LS: Maskaev is one of the champions whom I've sparred with before. He's a little bit of everything, he's big and he's a strong guy, and he's got a tough fight coming up himself. Ibragimov would be a tough fight for me, but he's beatable. He's very beatable. He's quick and he's a lefty, and I'm not sure how I'd do against the quicker guys, but I saw him get hurt against Mount Whitakar, and Austin hurt him, too. I'd say out of everybody, it would probably against Maskaev. You know, with Klitschko, he is a big strong guy. He's impressive and he can hit, but he can also be hit. It's funny, because HBO, two or three times, has talked about Klitschko looking bad. He's a big strong guy and he's tough. Probably against Maskaev would be my best chance right now.

GC: A bit off topic, but I hear you've recently delved into the realm of acting? Tell me about that.

LS: (laughs) You know, I'm a boxer; that's my specialty. I told everybody that. Everybody always said I should try, and people would say "Well, you should do both", and I'd tell them, I can't do both. Anyway, it kind of just fell into my lap. An agent had came to me, and I tried it out, and it's kind of fun. I'm getting some small parts, but people in the business tell me I'm doing good. So I guess I could have been doing this kind of thing. I'm not getting any sensitive-guy roles, but I'm getting a lot of Grunt #1's and "Joey Fuhgeddaboudit" and stuff like that. It's been fun, it's kind of cool, and I'd love to just pursue it, and maybe get something bigger. I've played some bigger parts. I was involved on an ESPN documentary based on the Cinderella Man story where I got to play Max Baer. I did a short film with Johnny Ventimiglia from The Sopranos. Things have been pretty fun. I’m also in a new film coming out called Knock Knock.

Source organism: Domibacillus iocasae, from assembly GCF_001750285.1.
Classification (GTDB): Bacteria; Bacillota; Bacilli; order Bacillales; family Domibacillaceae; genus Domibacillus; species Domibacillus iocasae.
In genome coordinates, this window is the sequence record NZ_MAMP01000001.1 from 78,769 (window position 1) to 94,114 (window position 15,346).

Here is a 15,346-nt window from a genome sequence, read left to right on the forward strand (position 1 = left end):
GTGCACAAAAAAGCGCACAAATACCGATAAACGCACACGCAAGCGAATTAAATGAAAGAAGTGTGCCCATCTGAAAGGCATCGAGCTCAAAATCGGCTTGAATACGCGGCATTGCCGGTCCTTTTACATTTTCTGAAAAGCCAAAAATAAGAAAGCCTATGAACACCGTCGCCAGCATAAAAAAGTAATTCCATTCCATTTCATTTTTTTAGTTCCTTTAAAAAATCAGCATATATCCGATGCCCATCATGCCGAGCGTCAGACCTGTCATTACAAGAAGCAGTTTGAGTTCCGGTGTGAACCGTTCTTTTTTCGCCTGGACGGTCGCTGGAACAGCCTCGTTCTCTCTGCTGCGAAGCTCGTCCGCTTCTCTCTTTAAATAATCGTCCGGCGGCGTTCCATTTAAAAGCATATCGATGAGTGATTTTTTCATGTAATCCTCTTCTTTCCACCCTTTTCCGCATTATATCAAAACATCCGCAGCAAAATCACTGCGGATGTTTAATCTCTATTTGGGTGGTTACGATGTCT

GC: Cool stuff. I'm an aspiring filmmaker myself, so perhaps we can collaborate on a project sometime?

LS: I'd love to. Have you done anything?

GC: I'm actually finishing up my second effort at a feature right now—Seeking Madam Mushroom.

LS: What's the premise of the film?

GC: It's a spoof reality show based on a fictitious beauty pageant. Somehow or another, we convinced eight aspiring actresses to join us in the filming of this project, so we took 'em down to North Carolina for filming.

LS: It's a tough job, but somebody had to do it, huh? (laughs)

GC: (laughs) It was fun.

LS: I'd love to see it.

GC: Back to boxing, how would you like the fans to remember you when your career is all said and done?

LS: That's a great question. Actually Max Kellerman—I couldn't have scripted this any better—but Max Kellerman, one day he said, I forget who I was fighting, but he said "One thing you have to say about Savarese is he gave it his best and he had a good old-school career." I love that, to me, I'm a fighter so being called an "old school fighter"—I loved that. You know, I gave it my all. Sometimes you lose, but I always still tried, and for myself, I always trained as hard as I could possibly train. So when you lose, not to be corny or cliché, but if you gave it 100%, you don't kick yourself too much.

GC: Anything else you'd like to add, Lou?

LS: I'm excited. You know, I'm not a real 'bragg-a-docious' kind, I'm not a big talker, but it seems I'm a huge underdog—which is great—because it reminds me of Douglas and Foreman, so I kind of thrive on that. It’s going to be a great fight.

GC: Good luck on Saturday night, Lou.

LS: Thank you. Some day we'll work on a huge movie project together.

Be sure to tune in Saturday night!

To contact Ciani:

To read more by Ciani, please visit The Mushroom Mag:

Article posted on 29.06.2007